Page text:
What a day we had yesterday, the hundreds of us who were able to get tickets to the annual authorfest sponsored by the Orange County Public Libraries. This event has become so popular that over two hundred potential readers had to be turned away. And its popularity is well deserved, as we enjoyed a full day that provided
- Keynote speakers Marcia Clark, Christina Baker Kline, and Fannie Flagg;
- Fifteen author panels, featuring forty-four authors and a vast variety of discussion topics;
- A tote bag that came complete with either Christina Baker Kline’s newest book, A Piece of the World, or Fannie Flagg’s new The Whole Town’s Talking;
- A bookstore teeming with great books;
- A chance to spend a day surrounded by book lovers.
I can only speak authoritatively of the three Author Panels that I attended, but they were all good enough to make me break my promise to Peter that I wouldn’t be bringing home more books to add to my To Be Read list. Fat chance!
Panel 1: “Behind the Orange Curtain”
I loved this panel. For you readers who live outside of “the OC,” we know we have a certain reputation here for being somewhat shallow, rubber-stamped stucco, Disneyland dominated, but it was great to listen to this panel talk about not only our infamy but, also, our rich history.
The specific books discussed (and I’m going to put a * beside the titles that I either did buy or am planning to buy) were:
- Stephanie Brown’s Allegory of the Supermarket
- *Victoria Patterson’s Drift: Stories (short story collection, all located in OC)
- *Andrew Tonkovich’s Orange County: A Literary Field Guide (a broad collection of writings about OC that ranges from M.F.K. Fisher to Philip K. Dick to Steve Martin)
The panels I didn’t attend (but heard great things about): “Mystery: California Crime,” “Cultural Mosaics,” “Family Fiction: The Ties that Bind,” and “Romance: Hot Nights.”
Panel 2: “Fiction: Novel Journeys”
As a lover of novels, of course I had to attend this panel, and what an exciting panel it was! I have every intention of buying each of the three novels that were discussed:
- *The Wangs vs. the World by Jade Chang. This is a novel about a Chinese-American family attempting to regain their family-owned land in China that was confiscated during the Cultural Revolution. Ms. Chang was bright, animated, and fascinating to listen to, as she explained the background to this work.
- *Grace by Natashia Deón, a novel that looks at a little-known aspect of slavery – those held in south-eastern states with no access to the Underground Railroad, who tried to get to Mexico to gain their freedom.
- *People Who Knew Me by Kim Hooper. Ms. Hooper has written a post-9/11 novel, the story of a woman who uses this horrific event to forge a new life.
Other panels: “Food: Eat Your Words,” “Mystery: Shock & Awe,” “YA: The Perks of Being a Teenager,” “*A Conversation with Martha Hall Kelly.”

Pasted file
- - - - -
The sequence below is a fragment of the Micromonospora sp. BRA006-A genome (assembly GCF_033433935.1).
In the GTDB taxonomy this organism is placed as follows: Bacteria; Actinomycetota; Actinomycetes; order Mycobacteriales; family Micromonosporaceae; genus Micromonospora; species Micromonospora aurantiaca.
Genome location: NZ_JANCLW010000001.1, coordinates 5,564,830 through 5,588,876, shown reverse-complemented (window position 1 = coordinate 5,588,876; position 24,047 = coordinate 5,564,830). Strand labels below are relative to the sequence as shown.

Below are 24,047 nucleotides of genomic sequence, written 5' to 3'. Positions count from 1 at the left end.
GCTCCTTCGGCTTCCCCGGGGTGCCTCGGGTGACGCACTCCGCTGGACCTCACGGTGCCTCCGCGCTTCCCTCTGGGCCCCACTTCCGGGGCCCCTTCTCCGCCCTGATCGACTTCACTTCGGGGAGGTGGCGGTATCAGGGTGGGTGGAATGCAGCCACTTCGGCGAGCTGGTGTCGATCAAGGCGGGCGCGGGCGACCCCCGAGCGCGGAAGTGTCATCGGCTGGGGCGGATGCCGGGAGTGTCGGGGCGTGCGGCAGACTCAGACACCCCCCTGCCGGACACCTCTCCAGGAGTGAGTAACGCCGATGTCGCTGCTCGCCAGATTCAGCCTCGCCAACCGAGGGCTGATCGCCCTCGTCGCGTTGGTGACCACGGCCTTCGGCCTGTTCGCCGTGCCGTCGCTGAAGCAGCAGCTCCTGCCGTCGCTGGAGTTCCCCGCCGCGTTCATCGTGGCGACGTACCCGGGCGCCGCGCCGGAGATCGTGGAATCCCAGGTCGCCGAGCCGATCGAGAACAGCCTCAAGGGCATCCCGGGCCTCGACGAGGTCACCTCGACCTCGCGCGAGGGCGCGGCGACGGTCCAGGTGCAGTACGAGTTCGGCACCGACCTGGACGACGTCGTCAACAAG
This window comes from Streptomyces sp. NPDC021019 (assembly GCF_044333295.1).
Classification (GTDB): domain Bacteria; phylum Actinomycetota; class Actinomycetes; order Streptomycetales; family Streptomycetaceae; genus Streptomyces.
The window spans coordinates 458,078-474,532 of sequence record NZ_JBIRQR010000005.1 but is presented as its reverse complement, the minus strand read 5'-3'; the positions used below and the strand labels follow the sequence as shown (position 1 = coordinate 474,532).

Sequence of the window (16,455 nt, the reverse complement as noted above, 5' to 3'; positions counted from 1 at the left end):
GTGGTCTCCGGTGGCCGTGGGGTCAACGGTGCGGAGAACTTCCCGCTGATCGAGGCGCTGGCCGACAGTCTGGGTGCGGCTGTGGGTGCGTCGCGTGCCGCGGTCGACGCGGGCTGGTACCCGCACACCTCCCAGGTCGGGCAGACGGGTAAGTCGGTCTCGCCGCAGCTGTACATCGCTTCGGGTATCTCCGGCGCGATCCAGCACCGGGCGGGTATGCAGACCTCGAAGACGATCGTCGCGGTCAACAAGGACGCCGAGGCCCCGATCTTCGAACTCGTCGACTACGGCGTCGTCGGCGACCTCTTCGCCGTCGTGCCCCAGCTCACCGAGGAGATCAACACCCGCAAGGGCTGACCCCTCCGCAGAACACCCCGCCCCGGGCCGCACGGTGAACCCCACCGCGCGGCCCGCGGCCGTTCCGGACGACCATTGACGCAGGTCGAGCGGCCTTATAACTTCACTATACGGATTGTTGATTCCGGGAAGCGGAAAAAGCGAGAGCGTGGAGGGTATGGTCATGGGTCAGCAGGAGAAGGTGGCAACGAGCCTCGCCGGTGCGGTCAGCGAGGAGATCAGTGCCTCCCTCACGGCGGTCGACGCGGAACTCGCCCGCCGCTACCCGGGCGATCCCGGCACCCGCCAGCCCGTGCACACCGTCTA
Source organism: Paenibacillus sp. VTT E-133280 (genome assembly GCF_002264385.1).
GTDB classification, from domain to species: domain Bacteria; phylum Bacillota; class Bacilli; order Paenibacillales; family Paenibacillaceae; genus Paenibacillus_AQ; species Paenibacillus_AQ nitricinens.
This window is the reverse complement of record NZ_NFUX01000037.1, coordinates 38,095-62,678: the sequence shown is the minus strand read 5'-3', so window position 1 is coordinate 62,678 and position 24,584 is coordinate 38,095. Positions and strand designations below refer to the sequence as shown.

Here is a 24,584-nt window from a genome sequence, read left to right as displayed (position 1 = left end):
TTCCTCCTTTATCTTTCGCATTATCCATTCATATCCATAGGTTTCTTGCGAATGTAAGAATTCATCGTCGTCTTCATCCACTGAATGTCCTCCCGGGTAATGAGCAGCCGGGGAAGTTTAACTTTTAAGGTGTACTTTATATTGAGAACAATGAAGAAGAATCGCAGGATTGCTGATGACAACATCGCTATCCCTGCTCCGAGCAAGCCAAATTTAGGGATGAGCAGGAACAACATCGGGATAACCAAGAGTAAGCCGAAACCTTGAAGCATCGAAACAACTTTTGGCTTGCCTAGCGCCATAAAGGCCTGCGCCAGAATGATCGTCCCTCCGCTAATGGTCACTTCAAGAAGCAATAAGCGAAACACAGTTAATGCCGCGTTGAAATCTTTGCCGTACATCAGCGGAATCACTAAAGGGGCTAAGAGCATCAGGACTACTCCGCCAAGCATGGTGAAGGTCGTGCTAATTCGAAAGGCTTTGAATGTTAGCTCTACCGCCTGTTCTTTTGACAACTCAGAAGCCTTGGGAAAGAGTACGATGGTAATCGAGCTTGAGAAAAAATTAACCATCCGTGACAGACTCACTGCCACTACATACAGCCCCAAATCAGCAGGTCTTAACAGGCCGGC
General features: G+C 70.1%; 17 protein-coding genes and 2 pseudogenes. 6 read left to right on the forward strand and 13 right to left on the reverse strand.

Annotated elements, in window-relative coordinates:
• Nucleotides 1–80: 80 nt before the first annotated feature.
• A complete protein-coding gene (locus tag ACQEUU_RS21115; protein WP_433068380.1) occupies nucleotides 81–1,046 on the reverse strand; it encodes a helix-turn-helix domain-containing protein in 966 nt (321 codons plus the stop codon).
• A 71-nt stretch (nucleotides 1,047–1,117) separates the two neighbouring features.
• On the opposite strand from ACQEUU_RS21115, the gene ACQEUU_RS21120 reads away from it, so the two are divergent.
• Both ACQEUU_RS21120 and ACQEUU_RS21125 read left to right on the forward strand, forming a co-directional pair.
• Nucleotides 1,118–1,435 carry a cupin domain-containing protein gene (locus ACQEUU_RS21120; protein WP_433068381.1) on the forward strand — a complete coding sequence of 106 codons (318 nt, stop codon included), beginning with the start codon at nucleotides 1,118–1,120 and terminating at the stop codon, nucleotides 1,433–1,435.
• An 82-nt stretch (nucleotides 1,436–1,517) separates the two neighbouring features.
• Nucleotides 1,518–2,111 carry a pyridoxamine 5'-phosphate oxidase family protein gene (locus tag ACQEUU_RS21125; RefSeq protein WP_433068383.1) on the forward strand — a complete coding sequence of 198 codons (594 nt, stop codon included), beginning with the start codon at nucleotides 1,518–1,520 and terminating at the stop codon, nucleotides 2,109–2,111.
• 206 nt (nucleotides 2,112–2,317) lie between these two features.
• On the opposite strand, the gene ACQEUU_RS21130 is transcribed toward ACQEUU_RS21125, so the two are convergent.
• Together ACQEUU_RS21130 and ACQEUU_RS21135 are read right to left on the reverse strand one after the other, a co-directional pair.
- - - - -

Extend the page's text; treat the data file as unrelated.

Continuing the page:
*Although I didn’t attend the panel, I would say that Ms. Kelly’s book, Lilac Girls, got the most buzz of any single book presented. This is the story of three teenage girls during WWII. All I can tell you is that the members of my book club who went to this panel have insisted that we add this book to our reading list.
Panel 3: Fiction: Home Truths
Each of the titles discussed on this panel deals with a life crisis and how one moves on in the aftermath. Very powerful stuff!
- The Practical Navigator by Stephen Metcalfe is the story of a man who must come to terms with a series of crises in his life: a mother who may – or may not – be in the early stages of Alzheimer’s Disease, a son diagnosed on the autism spectrum, and a wife who bails on him, leaving him to cope in the aftermath.
- Forever, Interrupted by Taylor Jenkins Reid is “in development” to be made into a movie. The story looks at what the flip side of Tom Hanks’ movie, “Castaway,” might have been like from the wife-left-behind’s point of view. This is the story of a woman whose husband, like the Hanks’ character, is lost at sea. She grieves, and then works to get her life back together. And then he returns . . .
- *Lily and the Octopus by Steven Rowley is a story about a man and his aging dog. The author talked to us about his own experience losing his beloved dog. All he said about the book was that it is about a dog with an octopus on its head. The Amazon.com review says, “Lily and the Octopus reminds us how it feels to love fiercely, how difficult it can be to let go, and how the fight for those we love is the greatest fight of all.” I was very moved by the author and his discussion of his experience.
Other panels: “Random House: What Do I Read Next?,” “Memoir: No Limits,” “BFFs: Our Best Furry Friends,” and “Mystery: Webs We Weave”
I have to say that I would gladly read any of the books that I heard discussed, and I always find it fascinating to hear the authors talk about their process, their inspiration, their frustration, and everything else about bringing a new book into the world.
As you can see, Literary Orange truly had something for everyone. I wish I could have attended every one of the panels, because they all sounded fascinating. This celebration of books comes around every April. I can’t begin to encourage you enough to consider attending in the future, but one word of warning: buy your ticket early. It sells out fast!